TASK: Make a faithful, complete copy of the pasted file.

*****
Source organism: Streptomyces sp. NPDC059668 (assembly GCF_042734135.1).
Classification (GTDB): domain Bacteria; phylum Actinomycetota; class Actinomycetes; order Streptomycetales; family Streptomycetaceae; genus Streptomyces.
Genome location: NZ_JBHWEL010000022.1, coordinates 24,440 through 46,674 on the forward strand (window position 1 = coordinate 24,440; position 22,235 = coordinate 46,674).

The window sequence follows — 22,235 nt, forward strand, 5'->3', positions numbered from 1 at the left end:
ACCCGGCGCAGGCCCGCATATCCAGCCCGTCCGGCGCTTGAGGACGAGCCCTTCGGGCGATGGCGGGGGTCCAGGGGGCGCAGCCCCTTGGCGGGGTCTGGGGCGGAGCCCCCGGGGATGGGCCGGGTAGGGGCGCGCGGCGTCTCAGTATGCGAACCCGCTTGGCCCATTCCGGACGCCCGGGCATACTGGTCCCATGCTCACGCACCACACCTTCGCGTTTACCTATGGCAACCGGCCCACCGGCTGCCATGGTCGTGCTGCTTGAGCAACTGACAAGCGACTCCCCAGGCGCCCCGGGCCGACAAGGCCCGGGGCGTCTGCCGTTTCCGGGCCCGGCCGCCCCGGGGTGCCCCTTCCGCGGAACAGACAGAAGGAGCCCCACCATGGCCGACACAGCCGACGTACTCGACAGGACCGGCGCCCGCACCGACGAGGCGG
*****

Source organism: Streptomyces sp. NPDC059668 (assembly GCF_042734135.1).
Classification (GTDB): domain Bacteria; phylum Actinomycetota; class Actinomycetes; order Streptomycetales; family Streptomycetaceae; genus Streptomyces.
Genome location: NZ_JBHWEL010000022.1, coordinates 24,440 through 46,674 on the forward strand (window position 1 = coordinate 24,440; position 22,235 = coordinate 46,674).

The window sequence follows — 22,235 nt, forward strand, 5'->3', positions numbered from 1 at the left end:
ACCCGGCGCAGGCCCGCATATCCAGCCCGTCCGGCGCTTGAGGACGAGCCCTTCGGGCGATGGCGGGGGTCCAGGGGGCGCAGCCCCTTGGCGGGGTCTGGGGCGGAGCCCCCGGGGATGGGCCGGGTAGGGGCGCGCGGCGTCTCAGTATGCGAACCCGCTTGGCCCATTCCGGACGCCCGGGCATACTGGTCCCATGCTCACGCACCACACCTTCGCGTTTACCTATGGCAACCGGCCCACCGGCTGCCATGGTCGTGCTGCTTGAGCAACTGACAAGCGACTCCCCAGGCGCCCCGGGCCGACAAGGCCCGGGGCGTCTGCCGTTTCCGGGCCCGGCCGCCCCGGGGTGCCCCTTCCGCGGAACAGACAGAAGGAGCCCCACCATGGCCGACACAGCCGACGTACTCGACAGGACCGGCGCCCGCACCGACGAGGCGG